Another study found several general psychopathology predictors of AN, and social support was predictive of most of these subscales, including obsessive-compulsive disorder, interpersonal sensitivity, depression, hostility, and global severity index (GSI) (Karatzias, Chouliara, Power, Collin, Yellowlees, & Grierson, 2010). For these subscales, greater levels of psychopathology with AN patients were associated with lower levels of social support. These results suggest that targeting interpersonal challenges could be useful in treating general pathology in patients with AN. In a study examining adolescent friendships and body image, one of Gerner and Wilson's (2005) findings was perception of social support from friends significantly contributed to the variance for body image concern. Prouty, Protinsky, and Canady (2002) examined help-seeking preferences of college women. The data showed that women, regardless of whether they were diagnosed with an eating disorder or not, would speak with a friend first for help if they were concerned about their weight or eating habits. Additionally, the women would want a close friend as their first choice and a significant other or parent as their second choice for someone to support them and their work in therapy. This is important because it is necessary for mental health professionals to know what women with eating disorders find helpful so that support is more accessible. However, similar to Kawachi and Berkman (2001), Prouty et al. (2002) also touch on the potential negative effects of social support in relation to eating disorder symptoms. The authors asserted that if an individual's friend is struggling with similar issues of disordered eating, the social support may actually be more toxic than helpful.

Individuals with eating disorders often depend on family members' support (Dimitropoulus, Carter, Schachter, & Woodside, 2008). They found that the most common form of support provided by carers of individuals with AN was emotional support. Social support most strongly correlated with general functioning, with lower levels of social support predicting higher levels of family dysfunction, which was correlated with greater burdens, family conflict, and stigma. Another study found that there are differences between carers of individuals with AN and individuals with BN (Graap, Bleich, Herbst, Trostmann, Wancata, & de Zwann, 2008). Carers of AN patients reported greater psychological distress than carers of BN patients. Furthermore, carers reported a great amount of moderate and serious problems by providing care of individuals with AN or BN. Some of the most frequent problems reported included disappointment caused by chronic course of illness, concern about the patient's future, communication and conflict difficulties, and lack of information about relapse and prevention. Although these were issues reported in high numbers by carers of both AN and BN patients, carers of AN patients had more of these concerns and increased problems caused by relapse, depression, anxiety, and burn-out. With common concerns, such as these, for carers of individuals with eating disorders, Whitney and Eisler's (2005) work involving family life and structure was not surprising. They argued that it was critical to understand family dynamics because the impact on the family and the way a family attempts to help the individual with an eating disorder might assist in either alleviating or maintaining eating disorder symptoms. The authors found that just as the life of the individual with an eating disorder revolves around food, the family life begins to do so as well. Sometimes in the efforts to help with individual with an eating disorder, they may be unhelpful and reinforce eating disordered behaviors. Brown and Geller (2006) investigated the difference between supporters' intentions and reality with supporting an individual with an eating disorder. The results showed that collaborative support was more helpful than controlling support, but most of the participants providing support anticipated that they would say something controlling; such high rates of unhelpful methods could account for the discontentment with social support reported by individuals with eating disorders.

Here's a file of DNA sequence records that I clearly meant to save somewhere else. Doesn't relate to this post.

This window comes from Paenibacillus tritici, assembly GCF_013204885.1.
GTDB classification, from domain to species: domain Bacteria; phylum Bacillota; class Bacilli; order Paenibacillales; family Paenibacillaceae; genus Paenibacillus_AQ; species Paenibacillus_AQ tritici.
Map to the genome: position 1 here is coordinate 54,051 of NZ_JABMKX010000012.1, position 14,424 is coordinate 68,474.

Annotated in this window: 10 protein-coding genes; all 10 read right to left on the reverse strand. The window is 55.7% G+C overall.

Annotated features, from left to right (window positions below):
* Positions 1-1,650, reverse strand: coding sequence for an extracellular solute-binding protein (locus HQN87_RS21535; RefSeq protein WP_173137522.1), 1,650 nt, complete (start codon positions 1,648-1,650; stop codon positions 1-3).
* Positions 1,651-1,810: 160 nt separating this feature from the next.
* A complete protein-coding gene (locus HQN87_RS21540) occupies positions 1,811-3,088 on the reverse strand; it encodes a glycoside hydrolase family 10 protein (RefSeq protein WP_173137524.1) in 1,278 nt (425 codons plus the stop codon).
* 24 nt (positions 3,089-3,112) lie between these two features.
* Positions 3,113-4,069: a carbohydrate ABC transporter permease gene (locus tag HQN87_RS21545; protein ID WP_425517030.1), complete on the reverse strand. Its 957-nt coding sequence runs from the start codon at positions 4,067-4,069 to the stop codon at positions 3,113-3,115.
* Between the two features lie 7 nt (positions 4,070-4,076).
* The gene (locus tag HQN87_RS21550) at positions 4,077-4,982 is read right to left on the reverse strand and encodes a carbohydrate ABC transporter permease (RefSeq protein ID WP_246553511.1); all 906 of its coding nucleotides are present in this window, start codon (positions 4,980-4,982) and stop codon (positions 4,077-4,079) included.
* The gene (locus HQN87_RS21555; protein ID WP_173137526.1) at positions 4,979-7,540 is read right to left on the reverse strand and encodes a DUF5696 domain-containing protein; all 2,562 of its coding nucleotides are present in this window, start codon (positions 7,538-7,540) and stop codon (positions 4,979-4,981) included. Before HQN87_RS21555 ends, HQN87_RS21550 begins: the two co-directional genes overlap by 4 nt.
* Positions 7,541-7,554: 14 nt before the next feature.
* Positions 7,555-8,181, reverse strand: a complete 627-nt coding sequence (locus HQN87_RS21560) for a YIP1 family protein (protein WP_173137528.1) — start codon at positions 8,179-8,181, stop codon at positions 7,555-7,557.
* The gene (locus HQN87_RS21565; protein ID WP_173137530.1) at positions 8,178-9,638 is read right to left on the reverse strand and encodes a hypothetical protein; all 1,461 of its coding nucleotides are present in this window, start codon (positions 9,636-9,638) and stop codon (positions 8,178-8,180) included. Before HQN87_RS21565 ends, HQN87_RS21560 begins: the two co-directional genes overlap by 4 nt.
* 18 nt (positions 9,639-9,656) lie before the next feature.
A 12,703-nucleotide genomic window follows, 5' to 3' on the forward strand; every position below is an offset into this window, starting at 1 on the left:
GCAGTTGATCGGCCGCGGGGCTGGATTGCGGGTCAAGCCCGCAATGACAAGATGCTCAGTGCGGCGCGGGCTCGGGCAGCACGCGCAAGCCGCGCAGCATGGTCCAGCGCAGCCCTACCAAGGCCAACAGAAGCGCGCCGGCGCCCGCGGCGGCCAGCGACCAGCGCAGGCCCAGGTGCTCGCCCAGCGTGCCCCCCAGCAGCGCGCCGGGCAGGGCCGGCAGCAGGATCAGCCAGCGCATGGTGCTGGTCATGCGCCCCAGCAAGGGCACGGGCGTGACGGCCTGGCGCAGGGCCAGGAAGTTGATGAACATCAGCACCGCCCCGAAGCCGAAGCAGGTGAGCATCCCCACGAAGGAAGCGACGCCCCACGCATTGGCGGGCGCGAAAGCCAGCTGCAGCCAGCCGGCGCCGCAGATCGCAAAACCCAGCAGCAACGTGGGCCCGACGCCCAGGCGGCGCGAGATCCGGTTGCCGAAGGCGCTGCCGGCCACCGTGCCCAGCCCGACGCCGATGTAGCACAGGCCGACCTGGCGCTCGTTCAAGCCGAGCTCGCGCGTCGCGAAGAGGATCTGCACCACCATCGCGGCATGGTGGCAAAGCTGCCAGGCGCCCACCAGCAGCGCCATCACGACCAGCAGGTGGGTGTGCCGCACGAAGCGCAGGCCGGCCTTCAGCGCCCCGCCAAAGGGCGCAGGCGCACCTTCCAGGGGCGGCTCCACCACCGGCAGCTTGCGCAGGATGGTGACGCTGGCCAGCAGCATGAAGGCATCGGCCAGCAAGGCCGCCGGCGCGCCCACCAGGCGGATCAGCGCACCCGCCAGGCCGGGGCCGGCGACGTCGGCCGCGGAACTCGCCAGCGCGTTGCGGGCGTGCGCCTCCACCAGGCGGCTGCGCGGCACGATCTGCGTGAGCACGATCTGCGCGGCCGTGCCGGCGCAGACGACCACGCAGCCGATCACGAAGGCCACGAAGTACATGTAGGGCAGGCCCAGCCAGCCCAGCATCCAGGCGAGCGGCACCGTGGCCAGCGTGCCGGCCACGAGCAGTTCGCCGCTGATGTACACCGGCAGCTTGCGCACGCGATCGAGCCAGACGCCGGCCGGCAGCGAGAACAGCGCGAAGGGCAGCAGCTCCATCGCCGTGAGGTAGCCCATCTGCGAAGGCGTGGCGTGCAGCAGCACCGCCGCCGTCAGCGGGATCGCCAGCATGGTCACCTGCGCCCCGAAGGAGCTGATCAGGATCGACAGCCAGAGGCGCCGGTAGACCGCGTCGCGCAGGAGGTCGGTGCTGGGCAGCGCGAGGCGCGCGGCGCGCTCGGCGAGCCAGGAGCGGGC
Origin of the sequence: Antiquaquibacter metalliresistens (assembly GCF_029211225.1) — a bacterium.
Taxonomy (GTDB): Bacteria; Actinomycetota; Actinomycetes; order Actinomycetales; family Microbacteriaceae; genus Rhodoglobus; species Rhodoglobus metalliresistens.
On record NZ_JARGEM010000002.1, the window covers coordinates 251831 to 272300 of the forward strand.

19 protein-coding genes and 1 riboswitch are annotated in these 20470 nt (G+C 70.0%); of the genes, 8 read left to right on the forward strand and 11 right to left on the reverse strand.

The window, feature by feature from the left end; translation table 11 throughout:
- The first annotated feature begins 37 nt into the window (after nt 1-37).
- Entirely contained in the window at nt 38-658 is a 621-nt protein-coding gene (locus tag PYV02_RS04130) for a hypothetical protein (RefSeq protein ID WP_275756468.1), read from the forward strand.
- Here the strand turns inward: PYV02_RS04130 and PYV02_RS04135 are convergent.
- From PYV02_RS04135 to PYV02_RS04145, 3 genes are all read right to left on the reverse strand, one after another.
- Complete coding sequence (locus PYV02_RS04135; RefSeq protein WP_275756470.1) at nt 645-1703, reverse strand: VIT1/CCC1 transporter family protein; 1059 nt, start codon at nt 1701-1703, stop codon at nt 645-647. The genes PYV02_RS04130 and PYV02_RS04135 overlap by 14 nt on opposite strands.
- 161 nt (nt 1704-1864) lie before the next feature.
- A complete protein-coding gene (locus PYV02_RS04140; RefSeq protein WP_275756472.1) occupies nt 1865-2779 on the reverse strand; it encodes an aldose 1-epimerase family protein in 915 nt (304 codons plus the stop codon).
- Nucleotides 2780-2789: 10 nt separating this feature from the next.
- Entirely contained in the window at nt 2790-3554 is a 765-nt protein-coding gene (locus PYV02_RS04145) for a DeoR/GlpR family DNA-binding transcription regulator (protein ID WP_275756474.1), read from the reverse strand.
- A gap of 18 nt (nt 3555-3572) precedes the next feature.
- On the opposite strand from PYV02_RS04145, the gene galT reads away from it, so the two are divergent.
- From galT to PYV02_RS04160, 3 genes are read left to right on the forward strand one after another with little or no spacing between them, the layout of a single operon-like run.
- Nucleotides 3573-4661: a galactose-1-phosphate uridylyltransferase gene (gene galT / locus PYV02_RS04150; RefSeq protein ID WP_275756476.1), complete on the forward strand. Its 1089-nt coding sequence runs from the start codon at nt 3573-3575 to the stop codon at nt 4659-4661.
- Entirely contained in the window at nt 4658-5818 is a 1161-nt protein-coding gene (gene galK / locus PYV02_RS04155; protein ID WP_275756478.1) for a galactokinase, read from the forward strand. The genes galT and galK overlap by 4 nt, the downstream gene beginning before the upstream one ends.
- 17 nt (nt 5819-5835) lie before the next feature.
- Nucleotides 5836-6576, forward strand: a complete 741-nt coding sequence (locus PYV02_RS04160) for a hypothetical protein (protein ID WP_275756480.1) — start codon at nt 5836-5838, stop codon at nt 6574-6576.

In investigating eating disorders, social support has implications for the individual struggling with an eating disorder and people offering support to those struggling. Thus there are either positive or negative effects experienced by all parties that ultimately influence the course of the eating disorder. It is imperative to be cognizant of the demands and experience of those providing support to the individual with an eating disorder so that both their mental health is maintained and the individual suffering with an eating disorder receives optimal support. By understanding the needs of the individual with an eating disorder and the person caring for that person, there is a better opportunity to provide more information and practical support.